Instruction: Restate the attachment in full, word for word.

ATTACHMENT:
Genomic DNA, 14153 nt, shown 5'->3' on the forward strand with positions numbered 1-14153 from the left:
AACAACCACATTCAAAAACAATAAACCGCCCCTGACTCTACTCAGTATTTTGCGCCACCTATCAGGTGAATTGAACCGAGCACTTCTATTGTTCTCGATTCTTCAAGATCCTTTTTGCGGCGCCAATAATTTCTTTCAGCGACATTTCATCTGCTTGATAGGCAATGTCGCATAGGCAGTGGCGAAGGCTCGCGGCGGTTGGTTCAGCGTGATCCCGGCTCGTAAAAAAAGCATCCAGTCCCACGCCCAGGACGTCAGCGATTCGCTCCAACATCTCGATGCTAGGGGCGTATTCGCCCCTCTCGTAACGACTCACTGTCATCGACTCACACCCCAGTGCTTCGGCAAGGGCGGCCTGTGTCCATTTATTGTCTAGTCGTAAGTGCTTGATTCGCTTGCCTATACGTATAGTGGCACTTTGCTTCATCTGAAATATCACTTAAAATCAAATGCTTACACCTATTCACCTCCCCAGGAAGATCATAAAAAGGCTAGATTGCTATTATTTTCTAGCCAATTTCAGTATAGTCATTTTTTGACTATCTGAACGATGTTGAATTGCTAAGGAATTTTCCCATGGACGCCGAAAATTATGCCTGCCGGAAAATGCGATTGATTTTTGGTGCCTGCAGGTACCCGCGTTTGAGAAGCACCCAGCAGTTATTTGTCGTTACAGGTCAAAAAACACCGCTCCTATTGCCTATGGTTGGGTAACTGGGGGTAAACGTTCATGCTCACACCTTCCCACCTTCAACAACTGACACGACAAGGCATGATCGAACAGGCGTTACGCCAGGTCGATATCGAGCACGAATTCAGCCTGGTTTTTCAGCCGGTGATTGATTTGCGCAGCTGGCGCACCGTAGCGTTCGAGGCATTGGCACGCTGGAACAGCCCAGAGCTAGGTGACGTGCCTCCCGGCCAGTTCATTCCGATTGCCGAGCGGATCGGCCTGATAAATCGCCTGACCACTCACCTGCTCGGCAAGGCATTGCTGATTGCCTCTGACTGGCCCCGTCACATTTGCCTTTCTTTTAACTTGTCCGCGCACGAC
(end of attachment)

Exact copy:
Genomic DNA, 14153 nt, shown 5'->3' on the forward strand with positions numbered 1-14153 from the left:
AACAACCACATTCAAAAACAATAAACCGCCCCTGACTCTACTCAGTATTTTGCGCCACCTATCAGGTGAATTGAACCGAGCACTTCTATTGTTCTCGATTCTTCAAGATCCTTTTTGCGGCGCCAATAATTTCTTTCAGCGACATTTCATCTGCTTGATAGGCAATGTCGCATAGGCAGTGGCGAAGGCTCGCGGCGGTTGGTTCAGCGTGATCCCGGCTCGTAAAAAAAGCATCCAGTCCCACGCCCAGGACGTCAGCGATTCGCTCCAACATCTCGATGCTAGGGGCGTATTCGCCCCTCTCGTAACGACTCACTGTCATCGACTCACACCCCAGTGCTTCGGCAAGGGCGGCCTGTGTCCATTTATTGTCTAGTCGTAAGTGCTTGATTCGCTTGCCTATACGTATAGTGGCACTTTGCTTCATCTGAAATATCACTTAAAATCAAATGCTTACACCTATTCACCTCCCCAGGAAGATCATAAAAAGGCTAGATTGCTATTATTTTCTAGCCAATTTCAGTATAGTCATTTTTTGACTATCTGAACGATGTTGAATTGCTAAGGAATTTTCCCATGGACGCCGAAAATTATGCCTGCCGGAAAATGCGATTGATTTTTGGTGCCTGCAGGTACCCGCGTTTGAGAAGCACCCAGCAGTTATTTGTCGTTACAGGTCAAAAAACACCGCTCCTATTGCCTATGGTTGGGTAACTGGGGGTAAACGTTCATGCTCACACCTTCCCACCTTCAACAACTGACACGACAAGGCATGATCGAACAGGCGTTACGCCAGGTCGATATCGAGCACGAATTCAGCCTGGTTTTTCAGCCGGTGATTGATTTGCGCAGCTGGCGCACCGTAGCGTTCGAGGCATTGGCACGCTGGAACAGCCCAGAGCTAGGTGACGTGCCTCCCGGCCAGTTCATTCCGATTGCCGAGCGGATCGGCCTGATAAATCGCCTGACCACTCACCTGCTCGGCAAGGCATTGCTGATTGCCTCTGACTGGCCCCGTCACATTTGCCTTTCTTTTAACTTGTCCGCGCACGAC